Believe it or not, I use my battered (seriously, the number of times I’ve dropped it is insane) iPhone 5s camera for almost all my Instagram pictures. The exception to this rule is if I’m posting about a new post on my blog — then, I usually use a picture from the post which I take with my fancy big-girl camera (a refurbished Canon 5D Mark II, usually with a 24-70mm f/2.8 or a 50mm f/1.8 lens).
Do you use an app to take pictures?
Nope. I use the Camera app that came with the phone. I’ve heard lots of good things about Camera+ though, which apparently lets you control things like aperture and shutter speed.
Do you use an app to edit your pictures?
Yes! I cannot stress this enough. Although Instagram has made progress with their filters, there are other third-party apps that allow you to have more control (in terms of exposure, saturation, brightness, etc). I’m a big fan of Afterlight and VSCO.
So, as you can see from the questions above, I’m not working with any extraordinarily tools because you don’t need anything fancy or expensive to take a good photo — Instagram or otherwise. Some of my favorite pictures are taken with my phone, or with my old basic DSLR that cost like $300. I’ve used my phone for all the pictures in this post, and you can see that they’re not bad at all.
And now, on to the tips and tricks!
Tip #1: Use natural light.
The first and most important: use natural light. If there’s one takeaway you’re going to have from this post, it’s this — I cannot stress this enough. I know that sometimes it’s impossible to do so, especially at blogger dinners that happen in dim romantic lighting at night. That’s the exception to the rule. But the rest of the time? Use natural light.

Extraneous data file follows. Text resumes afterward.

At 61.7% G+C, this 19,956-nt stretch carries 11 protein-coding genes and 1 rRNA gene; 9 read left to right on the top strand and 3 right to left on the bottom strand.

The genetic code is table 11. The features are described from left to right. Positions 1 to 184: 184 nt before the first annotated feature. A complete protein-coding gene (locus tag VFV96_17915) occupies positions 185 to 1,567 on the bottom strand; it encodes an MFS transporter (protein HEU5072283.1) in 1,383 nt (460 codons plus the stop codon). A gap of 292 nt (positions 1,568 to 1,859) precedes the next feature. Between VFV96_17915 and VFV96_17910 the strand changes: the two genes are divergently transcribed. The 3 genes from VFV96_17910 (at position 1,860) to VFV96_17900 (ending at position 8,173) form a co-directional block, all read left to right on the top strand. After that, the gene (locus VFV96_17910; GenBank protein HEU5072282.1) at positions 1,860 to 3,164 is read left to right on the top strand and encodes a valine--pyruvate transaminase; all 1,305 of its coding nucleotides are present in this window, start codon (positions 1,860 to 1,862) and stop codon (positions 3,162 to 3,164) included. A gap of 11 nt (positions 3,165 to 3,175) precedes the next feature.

For instance, this is where I instagram most of the time:
This is my kitchen nook. The window streaming lots of light in is south-facing, meaning it gets lots of natural light all the time. There’s also an additional west-facing window that lets in lots of diffused light. If you see a food photo on my Instagram feed with a white background, it’s likely that I took it on that table, or the marble counter to the right.
But — and it’s a big BUT — you also have to know your natural light. Which brings me to the second tip…
Tip #2: Don’t take pictures in direct light; use indirect light.
What is direct light? It’s bright sunlight that’s not filtered in any way, coming directly from the light source. In the photo above of my nook, direct light would be that patch of really, really bright sunlight on the round table.
Direct light gives food harsh shadows and too much contrast. As an example, I stuck some Blue Star Donuts in the patch of sunlight on the table above. This is what the photo looked like:
Direct light creates super intense shadows, with the donut holes looking like bottomless pits of despair. Now the donuts still look good because they’re donuts, but it’s likely that another dish would look unappetizing in that light. And what about that dark line at the top of the picture? Another shadow, created from where the window ends. Weird and distracting.
So I pulled the donuts a couple inches down out of the direct light and to the edge of the table, which was full of indirect light. That is, there was no direct light coming from the sun, and instead, that part of the table was lit up from the residual brightness from the direct light. This is what I got:
That made a world of a difference! The harsh shadows are gone, and you can see inside the donut holes. Without the shadows to distract you, you can focus on how pretty the colors of the donuts are.
Using your camera flash means that you are creating direct light for your photograph. That’s why flash photos always look so awful. Don’t use flash.